Harking Back: Of the Jatakas, Lord Buddha, pigeons and crows.
Among the stories are some concerning the rule of Ashoka and they represent a fairly accurate depiction of the life and times of that great ruler. The Jataka Stories have been translated into a number of languages, and these come in the shape of poems and stories. What is of interest to us in this column is to hang on to a few details about life in Lahore and the River Ravi. Among the most famous stories is that of 'The Monkey and the crocodile' which are also in the Sanskrit 'Niti-Shastra', and which young children all over the world read, and probably always will.
All over the northern sub-continent are stupas with a tale or two of the Buddha. These follow the trail Buddha took on his journeys. As we go through these stories three matters concern me the most. First is the visit to the walled city of Lahore by Buddha, second is the river route taken to reach faraway places with Lahore being a major river port, and, lastly, is the stay of the Buddha in Lahore itself.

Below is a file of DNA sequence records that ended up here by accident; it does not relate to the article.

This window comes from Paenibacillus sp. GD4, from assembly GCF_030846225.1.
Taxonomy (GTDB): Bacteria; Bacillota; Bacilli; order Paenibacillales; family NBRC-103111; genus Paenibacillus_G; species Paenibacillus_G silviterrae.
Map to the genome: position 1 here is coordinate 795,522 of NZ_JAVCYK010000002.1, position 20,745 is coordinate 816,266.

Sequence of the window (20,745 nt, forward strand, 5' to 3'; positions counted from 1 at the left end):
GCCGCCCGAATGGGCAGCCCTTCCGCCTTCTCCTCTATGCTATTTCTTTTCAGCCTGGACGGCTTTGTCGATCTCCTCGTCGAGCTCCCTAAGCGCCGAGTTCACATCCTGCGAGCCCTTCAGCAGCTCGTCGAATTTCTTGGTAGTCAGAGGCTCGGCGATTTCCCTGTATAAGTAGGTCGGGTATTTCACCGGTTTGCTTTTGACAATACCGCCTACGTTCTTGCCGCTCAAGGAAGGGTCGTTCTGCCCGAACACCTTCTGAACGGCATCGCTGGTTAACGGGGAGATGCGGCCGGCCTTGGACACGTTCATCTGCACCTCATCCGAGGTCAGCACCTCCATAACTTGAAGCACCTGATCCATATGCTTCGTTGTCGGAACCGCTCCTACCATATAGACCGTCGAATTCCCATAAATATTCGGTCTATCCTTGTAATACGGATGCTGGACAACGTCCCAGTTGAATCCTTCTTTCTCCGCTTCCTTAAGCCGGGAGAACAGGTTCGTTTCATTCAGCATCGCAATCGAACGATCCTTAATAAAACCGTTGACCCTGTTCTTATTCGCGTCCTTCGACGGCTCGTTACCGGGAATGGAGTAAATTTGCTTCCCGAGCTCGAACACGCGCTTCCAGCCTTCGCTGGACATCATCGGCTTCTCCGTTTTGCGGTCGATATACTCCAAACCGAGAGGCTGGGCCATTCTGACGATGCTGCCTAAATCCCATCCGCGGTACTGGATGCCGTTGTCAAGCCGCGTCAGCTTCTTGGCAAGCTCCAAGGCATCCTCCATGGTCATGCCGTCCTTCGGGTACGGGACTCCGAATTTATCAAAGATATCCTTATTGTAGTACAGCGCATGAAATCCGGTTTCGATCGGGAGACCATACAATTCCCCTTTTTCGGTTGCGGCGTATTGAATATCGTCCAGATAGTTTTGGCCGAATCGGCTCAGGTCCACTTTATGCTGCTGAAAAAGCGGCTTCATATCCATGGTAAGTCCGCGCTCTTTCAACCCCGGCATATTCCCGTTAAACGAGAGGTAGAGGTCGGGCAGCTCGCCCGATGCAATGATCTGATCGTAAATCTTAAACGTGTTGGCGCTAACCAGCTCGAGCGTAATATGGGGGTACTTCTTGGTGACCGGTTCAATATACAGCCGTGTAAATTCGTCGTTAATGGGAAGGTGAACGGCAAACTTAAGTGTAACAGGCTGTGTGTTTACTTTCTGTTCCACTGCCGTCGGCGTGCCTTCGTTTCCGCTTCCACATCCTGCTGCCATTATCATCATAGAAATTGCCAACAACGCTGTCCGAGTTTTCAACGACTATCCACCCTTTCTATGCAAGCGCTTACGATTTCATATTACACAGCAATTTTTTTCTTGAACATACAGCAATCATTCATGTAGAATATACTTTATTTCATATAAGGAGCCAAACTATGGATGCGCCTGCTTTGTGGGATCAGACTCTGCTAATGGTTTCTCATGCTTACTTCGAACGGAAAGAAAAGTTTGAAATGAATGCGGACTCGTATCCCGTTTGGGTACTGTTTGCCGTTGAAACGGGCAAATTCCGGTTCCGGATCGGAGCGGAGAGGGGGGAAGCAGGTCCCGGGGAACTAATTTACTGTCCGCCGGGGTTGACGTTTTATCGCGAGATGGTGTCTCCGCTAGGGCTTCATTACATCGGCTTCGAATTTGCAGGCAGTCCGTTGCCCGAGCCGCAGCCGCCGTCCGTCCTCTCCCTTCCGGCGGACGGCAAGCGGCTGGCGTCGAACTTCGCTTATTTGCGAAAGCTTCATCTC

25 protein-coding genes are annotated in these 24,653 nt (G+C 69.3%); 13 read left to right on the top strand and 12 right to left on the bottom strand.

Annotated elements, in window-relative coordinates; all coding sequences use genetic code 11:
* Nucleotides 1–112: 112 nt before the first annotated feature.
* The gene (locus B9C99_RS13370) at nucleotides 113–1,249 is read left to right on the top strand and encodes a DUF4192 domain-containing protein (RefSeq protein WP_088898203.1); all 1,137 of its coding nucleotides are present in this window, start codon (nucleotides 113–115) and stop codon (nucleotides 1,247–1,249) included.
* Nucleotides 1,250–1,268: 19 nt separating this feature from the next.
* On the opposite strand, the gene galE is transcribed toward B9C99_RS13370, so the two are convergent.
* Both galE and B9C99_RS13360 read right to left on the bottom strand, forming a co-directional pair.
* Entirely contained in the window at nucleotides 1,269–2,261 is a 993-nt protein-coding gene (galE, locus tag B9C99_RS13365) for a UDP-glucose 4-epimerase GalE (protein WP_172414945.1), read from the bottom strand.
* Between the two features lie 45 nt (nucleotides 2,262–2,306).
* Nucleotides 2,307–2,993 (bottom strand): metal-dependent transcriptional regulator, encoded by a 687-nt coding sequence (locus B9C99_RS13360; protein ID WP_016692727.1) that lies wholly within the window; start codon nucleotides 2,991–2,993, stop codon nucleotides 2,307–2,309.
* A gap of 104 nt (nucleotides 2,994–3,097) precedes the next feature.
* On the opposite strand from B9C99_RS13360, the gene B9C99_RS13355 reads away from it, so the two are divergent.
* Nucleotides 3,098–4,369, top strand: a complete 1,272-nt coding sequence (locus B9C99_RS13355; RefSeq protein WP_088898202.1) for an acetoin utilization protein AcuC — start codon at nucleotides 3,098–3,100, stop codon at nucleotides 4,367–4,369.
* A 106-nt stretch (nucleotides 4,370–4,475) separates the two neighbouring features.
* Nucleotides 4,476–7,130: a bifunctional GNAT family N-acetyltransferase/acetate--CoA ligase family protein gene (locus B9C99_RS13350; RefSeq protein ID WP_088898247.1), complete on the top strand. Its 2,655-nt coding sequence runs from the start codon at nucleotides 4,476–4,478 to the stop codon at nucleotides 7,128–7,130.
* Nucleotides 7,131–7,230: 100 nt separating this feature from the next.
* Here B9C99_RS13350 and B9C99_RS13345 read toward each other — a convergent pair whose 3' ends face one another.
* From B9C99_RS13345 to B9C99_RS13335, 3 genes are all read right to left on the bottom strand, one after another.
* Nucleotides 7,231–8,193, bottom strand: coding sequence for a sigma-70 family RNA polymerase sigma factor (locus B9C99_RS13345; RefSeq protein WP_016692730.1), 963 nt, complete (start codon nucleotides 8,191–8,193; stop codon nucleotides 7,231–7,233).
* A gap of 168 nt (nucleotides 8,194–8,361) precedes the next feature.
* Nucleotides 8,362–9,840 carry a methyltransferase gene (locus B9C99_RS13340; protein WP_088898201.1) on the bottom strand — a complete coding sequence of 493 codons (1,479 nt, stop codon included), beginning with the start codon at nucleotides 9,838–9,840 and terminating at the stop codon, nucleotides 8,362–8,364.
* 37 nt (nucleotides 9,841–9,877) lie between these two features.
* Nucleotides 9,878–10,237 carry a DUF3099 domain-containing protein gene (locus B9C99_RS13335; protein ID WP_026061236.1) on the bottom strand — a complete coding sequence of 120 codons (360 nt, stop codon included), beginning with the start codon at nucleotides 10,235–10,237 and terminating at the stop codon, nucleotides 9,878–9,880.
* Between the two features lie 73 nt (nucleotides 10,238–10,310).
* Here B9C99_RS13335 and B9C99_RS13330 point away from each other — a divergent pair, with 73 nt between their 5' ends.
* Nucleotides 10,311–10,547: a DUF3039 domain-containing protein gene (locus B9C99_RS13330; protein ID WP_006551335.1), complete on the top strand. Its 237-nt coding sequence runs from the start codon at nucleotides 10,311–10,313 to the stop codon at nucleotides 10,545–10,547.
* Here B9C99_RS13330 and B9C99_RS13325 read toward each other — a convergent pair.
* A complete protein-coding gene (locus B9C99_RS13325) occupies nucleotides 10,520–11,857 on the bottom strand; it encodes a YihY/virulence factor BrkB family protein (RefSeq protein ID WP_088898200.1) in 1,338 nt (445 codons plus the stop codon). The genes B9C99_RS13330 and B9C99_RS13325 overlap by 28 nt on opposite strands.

The question of just why did the Buddha want to visit the small mud-walled city of Lahore? Buddha lived in the reign of King Bimbisara (558BC-491BC) and died in the first few years of his successor Ajatasatru. We know from the Jatakas Vol. 2 pp248 that '... shipbuilding was known in the Punjab in the pre-Mauryan period'. The Greek historian Arrian writes that the tribes living along the rivers of the Punjab had large dockyards and supplied galleys and transport to the invading Greeks. The historian Strabo (XV,1,46) states that the State had a monopoly on shipbuilding as stated in the 'Arthasastra' while they hired ships to merchants. Among the many ports along the five rivers of the Punjab, one of the largest was at Lahore.